Start the engine, let it warm up and start pulling the mix into the engine. You may have to increase the idle to keep it running once she gets loaded with the Seafoam. Run the engine 15 minutes at the dock or just cruising around under 2500 rpm's. Then shut it down and let it sit for another 15 minutes.
Restart the engine; the smoke you see is the carbon burning off. Do the whole thing again and let her sit again for 15 more minutes. If she smokes after the second time do it again.
I've never seen one still smoke after three doses. (I bought a Bronco two years ago that had 95,000 miles on it. When I used Seafoam on it I had the neighbors hanging out of their front doors looking for where the fire was after I started it the first time there so much smoke)
The gallon mix should be just enough to do this 3 times. You don't need a wide-open throttle and you don't need to change the plugs. The plugs are cleaned at the same time as the combustion chambers. My suggestion is that every 50-60hrs is the optimal time to change plugs in most engines.
I cleaned an antique Evinrude once that had a 1/4" of solid carbon on the exhaust chamber walls by running a 1/2 gal of the aforementioned mix through it. Seafoam, a great product, has been around since the 1930's and it's what they used when they were burning straight 4 stroke 40SAE oils in outboards.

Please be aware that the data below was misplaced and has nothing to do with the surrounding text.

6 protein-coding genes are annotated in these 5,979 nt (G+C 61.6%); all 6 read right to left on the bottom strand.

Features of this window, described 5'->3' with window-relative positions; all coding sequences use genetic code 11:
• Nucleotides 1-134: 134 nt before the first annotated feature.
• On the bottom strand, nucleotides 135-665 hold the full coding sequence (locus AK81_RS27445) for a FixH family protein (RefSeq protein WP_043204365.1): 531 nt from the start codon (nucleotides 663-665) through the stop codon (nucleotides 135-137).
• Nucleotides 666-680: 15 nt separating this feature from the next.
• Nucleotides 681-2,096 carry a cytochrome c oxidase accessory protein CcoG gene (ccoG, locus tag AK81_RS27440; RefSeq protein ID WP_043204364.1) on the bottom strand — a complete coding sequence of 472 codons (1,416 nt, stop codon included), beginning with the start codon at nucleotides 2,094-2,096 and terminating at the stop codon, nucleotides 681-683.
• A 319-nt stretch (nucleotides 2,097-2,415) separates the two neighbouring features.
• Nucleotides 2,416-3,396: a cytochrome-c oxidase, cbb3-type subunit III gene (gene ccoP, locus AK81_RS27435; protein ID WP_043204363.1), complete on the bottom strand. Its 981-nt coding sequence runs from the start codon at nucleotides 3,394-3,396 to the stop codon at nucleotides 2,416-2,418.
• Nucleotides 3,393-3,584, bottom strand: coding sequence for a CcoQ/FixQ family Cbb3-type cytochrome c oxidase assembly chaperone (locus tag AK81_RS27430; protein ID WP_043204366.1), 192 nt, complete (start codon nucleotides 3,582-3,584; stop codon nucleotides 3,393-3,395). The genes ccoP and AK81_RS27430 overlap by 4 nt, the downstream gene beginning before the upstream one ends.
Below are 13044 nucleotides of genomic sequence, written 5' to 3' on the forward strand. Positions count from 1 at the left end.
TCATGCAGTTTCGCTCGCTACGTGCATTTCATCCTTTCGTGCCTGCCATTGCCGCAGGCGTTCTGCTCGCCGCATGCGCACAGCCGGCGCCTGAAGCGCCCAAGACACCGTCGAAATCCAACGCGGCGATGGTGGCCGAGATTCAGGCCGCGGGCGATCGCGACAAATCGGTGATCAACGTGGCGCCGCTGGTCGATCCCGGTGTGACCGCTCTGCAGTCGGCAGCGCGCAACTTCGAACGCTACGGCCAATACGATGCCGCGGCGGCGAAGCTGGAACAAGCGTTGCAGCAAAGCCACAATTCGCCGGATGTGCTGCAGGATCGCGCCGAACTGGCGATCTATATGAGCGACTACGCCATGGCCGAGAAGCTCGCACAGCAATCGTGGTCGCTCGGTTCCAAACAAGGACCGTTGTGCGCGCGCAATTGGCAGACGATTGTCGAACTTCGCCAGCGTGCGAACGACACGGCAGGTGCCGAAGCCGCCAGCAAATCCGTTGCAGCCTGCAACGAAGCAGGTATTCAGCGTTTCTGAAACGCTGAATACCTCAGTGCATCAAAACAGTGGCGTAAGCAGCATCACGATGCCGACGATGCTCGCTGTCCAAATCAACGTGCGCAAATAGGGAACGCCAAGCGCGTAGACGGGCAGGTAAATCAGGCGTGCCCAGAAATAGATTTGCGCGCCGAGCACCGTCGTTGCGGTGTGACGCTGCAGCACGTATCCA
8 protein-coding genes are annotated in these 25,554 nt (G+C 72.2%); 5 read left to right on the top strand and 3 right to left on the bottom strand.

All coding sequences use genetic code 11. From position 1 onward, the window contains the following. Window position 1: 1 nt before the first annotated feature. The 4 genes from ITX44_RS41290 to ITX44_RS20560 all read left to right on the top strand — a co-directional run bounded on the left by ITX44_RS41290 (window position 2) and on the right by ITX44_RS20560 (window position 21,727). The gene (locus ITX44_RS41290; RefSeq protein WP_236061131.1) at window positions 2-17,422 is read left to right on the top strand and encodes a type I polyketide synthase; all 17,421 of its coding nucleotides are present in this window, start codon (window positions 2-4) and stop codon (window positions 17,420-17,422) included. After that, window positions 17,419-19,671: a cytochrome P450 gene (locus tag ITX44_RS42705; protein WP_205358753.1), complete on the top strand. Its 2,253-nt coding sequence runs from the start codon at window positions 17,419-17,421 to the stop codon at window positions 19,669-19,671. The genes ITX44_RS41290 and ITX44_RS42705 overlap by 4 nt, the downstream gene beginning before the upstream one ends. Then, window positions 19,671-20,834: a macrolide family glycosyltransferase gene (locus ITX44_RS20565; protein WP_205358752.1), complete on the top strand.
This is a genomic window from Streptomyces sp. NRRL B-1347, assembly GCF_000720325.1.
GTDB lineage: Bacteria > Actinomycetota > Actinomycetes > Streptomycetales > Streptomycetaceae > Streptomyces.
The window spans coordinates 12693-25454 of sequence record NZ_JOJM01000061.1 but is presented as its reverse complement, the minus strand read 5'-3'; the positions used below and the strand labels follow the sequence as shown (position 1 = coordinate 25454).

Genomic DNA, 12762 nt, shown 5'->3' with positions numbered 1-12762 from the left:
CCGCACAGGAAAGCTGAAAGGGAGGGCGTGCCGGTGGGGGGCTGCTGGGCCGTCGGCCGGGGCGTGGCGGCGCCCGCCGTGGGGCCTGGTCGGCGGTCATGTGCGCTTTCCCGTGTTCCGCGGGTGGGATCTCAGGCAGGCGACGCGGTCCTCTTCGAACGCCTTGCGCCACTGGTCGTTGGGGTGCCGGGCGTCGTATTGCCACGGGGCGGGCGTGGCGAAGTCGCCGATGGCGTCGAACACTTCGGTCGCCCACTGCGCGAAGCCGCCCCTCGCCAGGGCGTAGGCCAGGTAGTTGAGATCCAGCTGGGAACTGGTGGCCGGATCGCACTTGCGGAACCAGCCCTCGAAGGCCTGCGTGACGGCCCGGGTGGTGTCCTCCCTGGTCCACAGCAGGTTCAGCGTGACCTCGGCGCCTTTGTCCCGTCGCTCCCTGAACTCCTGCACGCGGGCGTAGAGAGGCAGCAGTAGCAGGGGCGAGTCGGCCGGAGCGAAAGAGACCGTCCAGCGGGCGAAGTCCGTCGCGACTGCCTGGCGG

For you guys with the 4 stroke outboards? Those engines work 10 times as hard as any auto engine ever will and they too will carbon up. Too many are under the assumption that it's totally the 2 stroke oil that causes the carbon, Wrong... it's also the additives they put in the fuels today. The carbon inhibitors in 2-stroke oil are there for this reason also. Remember when gasoline used to smell like gasoline, today it smells more like bad cologne.
For those guys that like to work the carbon treatment by spraying it down the carbs, Seafoam also comes in spray can called Deep Creep. It's the same stuff under pressure and notes on the can, "Oxygen Sensor Safe". After that, if your engine manufacturer recommends a daily additive treatment then do so. The tank and hose are a one-time purchase and the Seafoam is only costs $5-6.00 per can. "